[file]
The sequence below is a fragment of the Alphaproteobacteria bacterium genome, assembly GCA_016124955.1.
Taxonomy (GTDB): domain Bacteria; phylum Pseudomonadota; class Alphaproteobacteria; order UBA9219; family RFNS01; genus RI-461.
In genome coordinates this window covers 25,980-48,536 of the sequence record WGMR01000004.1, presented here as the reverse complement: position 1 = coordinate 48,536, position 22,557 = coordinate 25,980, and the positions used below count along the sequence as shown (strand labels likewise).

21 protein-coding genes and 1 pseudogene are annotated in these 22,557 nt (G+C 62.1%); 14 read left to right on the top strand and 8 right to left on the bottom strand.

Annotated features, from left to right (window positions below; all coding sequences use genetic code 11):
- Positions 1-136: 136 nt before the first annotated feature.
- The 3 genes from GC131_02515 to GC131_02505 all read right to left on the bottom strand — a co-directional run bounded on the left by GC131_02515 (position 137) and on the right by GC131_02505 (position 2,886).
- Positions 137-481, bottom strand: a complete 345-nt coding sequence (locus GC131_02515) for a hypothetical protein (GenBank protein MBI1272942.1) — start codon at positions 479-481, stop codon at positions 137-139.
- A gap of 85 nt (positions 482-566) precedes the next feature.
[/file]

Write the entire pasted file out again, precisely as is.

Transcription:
The sequence below is a fragment of the Alphaproteobacteria bacterium genome, assembly GCA_016124955.1.
Taxonomy (GTDB): domain Bacteria; phylum Pseudomonadota; class Alphaproteobacteria; order UBA9219; family RFNS01; genus RI-461.
In genome coordinates this window covers 25,980-48,536 of the sequence record WGMR01000004.1, presented here as the reverse complement: position 1 = coordinate 48,536, position 22,557 = coordinate 25,980, and the positions used below count along the sequence as shown (strand labels likewise).

21 protein-coding genes and 1 pseudogene are annotated in these 22,557 nt (G+C 62.1%); 14 read left to right on the top strand and 8 right to left on the bottom strand.

Annotated features, from left to right (window positions below; all coding sequences use genetic code 11):
- Positions 1-136: 136 nt before the first annotated feature.
- The 3 genes from GC131_02515 to GC131_02505 all read right to left on the bottom strand — a co-directional run bounded on the left by GC131_02515 (position 137) and on the right by GC131_02505 (position 2,886).
- Positions 137-481, bottom strand: a complete 345-nt coding sequence (locus GC131_02515) for a hypothetical protein (GenBank protein MBI1272942.1) — start codon at positions 479-481, stop codon at positions 137-139.
- A gap of 85 nt (positions 482-566) precedes the next feature.